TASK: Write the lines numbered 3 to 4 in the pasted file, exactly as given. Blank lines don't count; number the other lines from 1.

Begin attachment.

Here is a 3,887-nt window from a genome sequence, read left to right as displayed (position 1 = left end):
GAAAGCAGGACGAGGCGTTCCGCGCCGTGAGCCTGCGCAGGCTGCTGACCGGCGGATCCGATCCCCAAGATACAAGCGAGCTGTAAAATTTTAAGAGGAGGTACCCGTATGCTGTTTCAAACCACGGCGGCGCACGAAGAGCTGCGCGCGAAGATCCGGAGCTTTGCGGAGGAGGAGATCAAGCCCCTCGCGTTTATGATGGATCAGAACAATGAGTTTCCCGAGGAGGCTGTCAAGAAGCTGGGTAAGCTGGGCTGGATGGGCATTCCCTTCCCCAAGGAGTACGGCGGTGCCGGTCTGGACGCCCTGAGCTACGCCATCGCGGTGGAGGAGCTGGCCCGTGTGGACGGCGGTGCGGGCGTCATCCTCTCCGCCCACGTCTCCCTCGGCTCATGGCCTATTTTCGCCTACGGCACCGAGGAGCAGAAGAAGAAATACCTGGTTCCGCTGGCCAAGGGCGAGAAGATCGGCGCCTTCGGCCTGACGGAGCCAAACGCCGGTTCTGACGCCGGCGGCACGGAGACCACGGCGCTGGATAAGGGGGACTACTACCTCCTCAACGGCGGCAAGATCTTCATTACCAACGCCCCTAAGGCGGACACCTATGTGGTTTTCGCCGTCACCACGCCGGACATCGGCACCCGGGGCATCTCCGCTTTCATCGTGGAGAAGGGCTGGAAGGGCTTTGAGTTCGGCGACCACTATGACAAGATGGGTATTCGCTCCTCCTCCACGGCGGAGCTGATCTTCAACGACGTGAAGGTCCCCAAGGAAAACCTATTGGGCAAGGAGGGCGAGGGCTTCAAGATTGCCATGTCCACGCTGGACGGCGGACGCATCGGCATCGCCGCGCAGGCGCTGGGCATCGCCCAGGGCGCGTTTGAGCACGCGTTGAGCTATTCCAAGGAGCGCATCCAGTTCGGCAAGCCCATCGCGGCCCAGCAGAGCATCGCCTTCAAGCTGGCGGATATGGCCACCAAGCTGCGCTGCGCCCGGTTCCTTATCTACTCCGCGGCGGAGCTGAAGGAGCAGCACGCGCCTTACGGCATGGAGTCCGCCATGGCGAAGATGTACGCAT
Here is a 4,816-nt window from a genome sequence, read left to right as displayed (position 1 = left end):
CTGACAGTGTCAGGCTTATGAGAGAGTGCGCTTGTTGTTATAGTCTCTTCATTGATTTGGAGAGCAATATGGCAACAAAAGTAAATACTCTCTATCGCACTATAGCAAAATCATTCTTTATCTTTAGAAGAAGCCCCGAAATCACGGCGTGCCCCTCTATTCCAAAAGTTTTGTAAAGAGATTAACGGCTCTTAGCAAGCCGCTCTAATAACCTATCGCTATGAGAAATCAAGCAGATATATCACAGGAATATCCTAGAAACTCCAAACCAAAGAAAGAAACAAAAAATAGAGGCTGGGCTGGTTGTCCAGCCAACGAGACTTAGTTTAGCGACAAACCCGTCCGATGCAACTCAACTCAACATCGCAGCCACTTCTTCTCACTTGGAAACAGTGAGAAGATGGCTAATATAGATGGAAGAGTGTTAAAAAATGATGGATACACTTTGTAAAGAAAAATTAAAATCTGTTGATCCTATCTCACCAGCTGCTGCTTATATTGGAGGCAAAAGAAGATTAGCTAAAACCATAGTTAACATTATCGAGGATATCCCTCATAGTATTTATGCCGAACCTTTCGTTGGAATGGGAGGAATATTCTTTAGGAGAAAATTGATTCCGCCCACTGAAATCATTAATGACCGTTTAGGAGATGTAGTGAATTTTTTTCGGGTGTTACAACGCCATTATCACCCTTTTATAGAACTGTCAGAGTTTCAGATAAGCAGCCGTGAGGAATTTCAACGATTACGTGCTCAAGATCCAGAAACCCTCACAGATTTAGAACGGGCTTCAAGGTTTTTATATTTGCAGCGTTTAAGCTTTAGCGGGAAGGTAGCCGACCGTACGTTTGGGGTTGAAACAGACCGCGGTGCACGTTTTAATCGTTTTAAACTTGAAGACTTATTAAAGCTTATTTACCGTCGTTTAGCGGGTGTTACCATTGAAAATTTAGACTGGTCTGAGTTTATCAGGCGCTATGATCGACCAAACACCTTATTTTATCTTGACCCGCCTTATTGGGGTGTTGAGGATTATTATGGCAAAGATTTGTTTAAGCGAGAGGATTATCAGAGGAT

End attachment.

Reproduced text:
Here is a 4,816-nt window from a genome sequence, read left to right as displayed (position 1 = left end):
CTGACAGTGTCAGGCTTATGAGAGAGTGCGCTTGTTGTTATAGTCTCTTCATTGATTTGGAGAGCAATATGGCAACAAAAGTAAATACTCTCTATCGCACTATAGCAAAATCATTCTTTATCTTTAGAAGAAGCCCCGAAATCACGGCGTGCCCCTCTATTCCAAAAGTTTTGTAAAGAGATTAACGGCTCTTAGCAAGCCGCTCTAATAACCTATCGCTATGAGAAATCAAGCAGATATATCACAGGAATATCCTAGAAACTCCAAACCAAAGAAAGAAACAAAAAATAGAGGCTGGGCTGGTTGTCCAGCCAACGAGACTTAGTTTAGCGACAAACCCGTCCGATGCAACTCAACTCAACATCGCAGCCACTTCTTCTCACTTGGAAACAGTGAGAAGATGGCTAATATAGATGGAAGAGTGTTAAAAAATGATGGATACACTTTGTAAAGAAAAATTAAAATCTGTTGATCCTATCTCACCAGCTGCTGCTTATATTGGAGGCAAAAGAAGATTAGCTAAAACCATAGTTAACATTATCGAGGATATCCCTCATAGTATTTATGCCGAACCTTTCGTTGGAATGGGAGGAATATTCTTTAGGAGAAAATTGATTCCGCCCACTGAAATCATTAATGACCGTTTAGGAGATGTAGTGAATTTTTTTCGGGTGTTACAACGCCATTATCACCCTTTTATAGAACTGTCAGAGTTTCAGATAAGCAGCCGTGAGGAATTTCAACGATTACGTGCTCAAGATCCAGAAACCCTCACAGATTTAGAACGGGCTTCAAGGTTTTTATATTTGCAGCGTTTAAGCTTTAGCGGGAAGGTAGCCGACCGTACGTTTGGGGTTGAAACAGACCGCGGTGCACGTTTTAATCGTTTTAAACTTGAAGACTTATTAAAGCTTATTTACCGTCGTTTAGCGGGTGTTACCATTGAAAATTTAGACTGGTCTGAGTTTATCAGGCGCTATGATCGACCAAACACCTTATTTTATCTTGACCCGCCTTATTGGGGTGTTGAGGATTATTATGGCAAAGATTTGTTTAAGCGAGAGGATTATCAGAGGAT